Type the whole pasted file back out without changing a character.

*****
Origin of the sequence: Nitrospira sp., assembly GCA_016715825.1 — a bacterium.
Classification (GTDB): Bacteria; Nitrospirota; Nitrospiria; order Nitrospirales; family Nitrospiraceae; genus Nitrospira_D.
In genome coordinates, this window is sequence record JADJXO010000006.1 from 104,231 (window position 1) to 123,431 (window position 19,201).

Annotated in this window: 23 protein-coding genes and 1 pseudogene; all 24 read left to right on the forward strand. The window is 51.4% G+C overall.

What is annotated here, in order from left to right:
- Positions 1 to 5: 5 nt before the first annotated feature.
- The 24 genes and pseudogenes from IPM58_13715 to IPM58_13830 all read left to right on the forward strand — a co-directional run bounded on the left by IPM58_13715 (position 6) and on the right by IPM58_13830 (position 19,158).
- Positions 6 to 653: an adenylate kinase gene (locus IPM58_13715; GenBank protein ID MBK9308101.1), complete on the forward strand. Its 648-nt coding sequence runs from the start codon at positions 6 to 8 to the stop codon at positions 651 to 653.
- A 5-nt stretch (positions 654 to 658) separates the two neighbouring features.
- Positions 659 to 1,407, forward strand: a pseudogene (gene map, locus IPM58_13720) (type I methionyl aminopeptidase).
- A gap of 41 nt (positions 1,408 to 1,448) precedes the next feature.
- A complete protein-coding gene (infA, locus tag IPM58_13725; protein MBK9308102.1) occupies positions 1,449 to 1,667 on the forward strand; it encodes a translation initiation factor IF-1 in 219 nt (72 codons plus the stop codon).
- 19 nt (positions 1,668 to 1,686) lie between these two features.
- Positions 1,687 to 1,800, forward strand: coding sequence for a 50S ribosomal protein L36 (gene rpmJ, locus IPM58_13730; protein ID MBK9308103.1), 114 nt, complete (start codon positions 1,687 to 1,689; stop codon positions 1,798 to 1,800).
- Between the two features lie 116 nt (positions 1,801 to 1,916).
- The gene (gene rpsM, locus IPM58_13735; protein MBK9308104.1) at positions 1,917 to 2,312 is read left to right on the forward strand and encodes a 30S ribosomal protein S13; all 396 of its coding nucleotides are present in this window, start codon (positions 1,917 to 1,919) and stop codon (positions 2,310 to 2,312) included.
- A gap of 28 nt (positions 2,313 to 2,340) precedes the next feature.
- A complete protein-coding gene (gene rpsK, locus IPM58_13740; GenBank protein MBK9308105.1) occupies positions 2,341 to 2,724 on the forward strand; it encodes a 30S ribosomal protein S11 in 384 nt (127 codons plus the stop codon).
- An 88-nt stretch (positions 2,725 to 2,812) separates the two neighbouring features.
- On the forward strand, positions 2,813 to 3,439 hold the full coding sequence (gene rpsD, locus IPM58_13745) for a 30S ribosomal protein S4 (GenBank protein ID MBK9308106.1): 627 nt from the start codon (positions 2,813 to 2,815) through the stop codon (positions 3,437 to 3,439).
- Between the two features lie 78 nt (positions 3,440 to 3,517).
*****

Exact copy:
Origin of the sequence: Nitrospira sp., assembly GCA_016715825.1 — a bacterium.
Classification (GTDB): Bacteria; Nitrospirota; Nitrospiria; order Nitrospirales; family Nitrospiraceae; genus Nitrospira_D.
In genome coordinates, this window is sequence record JADJXO010000006.1 from 104,231 (window position 1) to 123,431 (window position 19,201).

Annotated in this window: 23 protein-coding genes and 1 pseudogene; all 24 read left to right on the forward strand. The window is 51.4% G+C overall.

What is annotated here, in order from left to right:
- Positions 1 to 5: 5 nt before the first annotated feature.
- The 24 genes and pseudogenes from IPM58_13715 to IPM58_13830 all read left to right on the forward strand — a co-directional run bounded on the left by IPM58_13715 (position 6) and on the right by IPM58_13830 (position 19,158).
- Positions 6 to 653: an adenylate kinase gene (locus IPM58_13715; GenBank protein ID MBK9308101.1), complete on the forward strand. Its 648-nt coding sequence runs from the start codon at positions 6 to 8 to the stop codon at positions 651 to 653.
- A 5-nt stretch (positions 654 to 658) separates the two neighbouring features.
- Positions 659 to 1,407, forward strand: a pseudogene (gene map, locus IPM58_13720) (type I methionyl aminopeptidase).
- A gap of 41 nt (positions 1,408 to 1,448) precedes the next feature.
- A complete protein-coding gene (infA, locus tag IPM58_13725; protein MBK9308102.1) occupies positions 1,449 to 1,667 on the forward strand; it encodes a translation initiation factor IF-1 in 219 nt (72 codons plus the stop codon).
- 19 nt (positions 1,668 to 1,686) lie between these two features.
- Positions 1,687 to 1,800, forward strand: coding sequence for a 50S ribosomal protein L36 (gene rpmJ, locus IPM58_13730; protein ID MBK9308103.1), 114 nt, complete (start codon positions 1,687 to 1,689; stop codon positions 1,798 to 1,800).
- Between the two features lie 116 nt (positions 1,801 to 1,916).
- The gene (gene rpsM, locus IPM58_13735; protein MBK9308104.1) at positions 1,917 to 2,312 is read left to right on the forward strand and encodes a 30S ribosomal protein S13; all 396 of its coding nucleotides are present in this window, start codon (positions 1,917 to 1,919) and stop codon (positions 2,310 to 2,312) included.
- A gap of 28 nt (positions 2,313 to 2,340) precedes the next feature.
- A complete protein-coding gene (gene rpsK, locus IPM58_13740; GenBank protein MBK9308105.1) occupies positions 2,341 to 2,724 on the forward strand; it encodes a 30S ribosomal protein S11 in 384 nt (127 codons plus the stop codon).
- An 88-nt stretch (positions 2,725 to 2,812) separates the two neighbouring features.
- On the forward strand, positions 2,813 to 3,439 hold the full coding sequence (gene rpsD, locus IPM58_13745) for a 30S ribosomal protein S4 (GenBank protein ID MBK9308106.1): 627 nt from the start codon (positions 2,813 to 2,815) through the stop codon (positions 3,437 to 3,439).
- Between the two features lie 78 nt (positions 3,440 to 3,517).